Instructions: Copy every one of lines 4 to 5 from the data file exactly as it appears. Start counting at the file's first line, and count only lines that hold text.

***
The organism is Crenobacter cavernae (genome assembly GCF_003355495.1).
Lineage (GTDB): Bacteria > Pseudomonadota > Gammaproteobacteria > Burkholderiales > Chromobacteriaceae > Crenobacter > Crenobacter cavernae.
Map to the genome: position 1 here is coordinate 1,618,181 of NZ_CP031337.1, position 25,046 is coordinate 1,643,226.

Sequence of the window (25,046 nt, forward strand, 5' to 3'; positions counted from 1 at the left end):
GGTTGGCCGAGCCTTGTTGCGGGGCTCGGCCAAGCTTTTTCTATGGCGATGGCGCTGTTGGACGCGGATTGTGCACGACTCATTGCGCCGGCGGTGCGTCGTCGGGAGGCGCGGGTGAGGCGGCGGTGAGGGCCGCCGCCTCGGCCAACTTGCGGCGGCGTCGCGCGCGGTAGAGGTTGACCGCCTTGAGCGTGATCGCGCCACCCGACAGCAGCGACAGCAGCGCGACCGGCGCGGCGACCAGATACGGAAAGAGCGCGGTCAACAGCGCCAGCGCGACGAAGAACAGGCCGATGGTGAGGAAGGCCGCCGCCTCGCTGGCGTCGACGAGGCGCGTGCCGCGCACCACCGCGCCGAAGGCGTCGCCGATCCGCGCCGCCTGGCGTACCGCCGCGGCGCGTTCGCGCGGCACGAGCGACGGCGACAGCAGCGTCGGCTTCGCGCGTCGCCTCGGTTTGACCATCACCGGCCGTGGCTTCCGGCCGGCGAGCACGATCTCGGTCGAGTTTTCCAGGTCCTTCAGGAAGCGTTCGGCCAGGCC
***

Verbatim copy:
Sequence of the window (25,046 nt, forward strand, 5' to 3'; positions counted from 1 at the left end):
GGTTGGCCGAGCCTTGTTGCGGGGCTCGGCCAAGCTTTTTCTATGGCGATGGCGCTGTTGGACGCGGATTGTGCACGACTCATTGCGCCGGCGGTGCGTCGTCGGGAGGCGCGGGTGAGGCGGCGGTGAGGGCCGCCGCCTCGGCCAACTTGCGGCGGCGTCGCGCGCGGTAGAGGTTGACCGCCTTGAGCGTGATCGCGCCACCCGACAGCAGCGACAGCAGCGCGACCGGCGCGGCGACCAGATACGGAAAGAGCGCGGTCAACAGCGCCAGCGCGACGAAGAACAGGCCGATGGTGAGGAAGGCCGCCGCCTCGCTGGCGTCGACGAGGCGCGTGCCGCGCACCACCGCGCCGAAGGCGTCGCCGATCCGCGCCGCCTGGCGTACCGCCGCGGCGCGTTCGCGCGGCACGAGCGACGGCGACAGCAGCGTCGGCTTCGCGCGTCGCCTCGGTTTGACCATCACCGGCCGTGGCTTCCGGCCGGCGAGCACGATCTCGGTCGAGTTTTCCAGGTCCTTCAGGAAGCGTTCGGCCAGGCC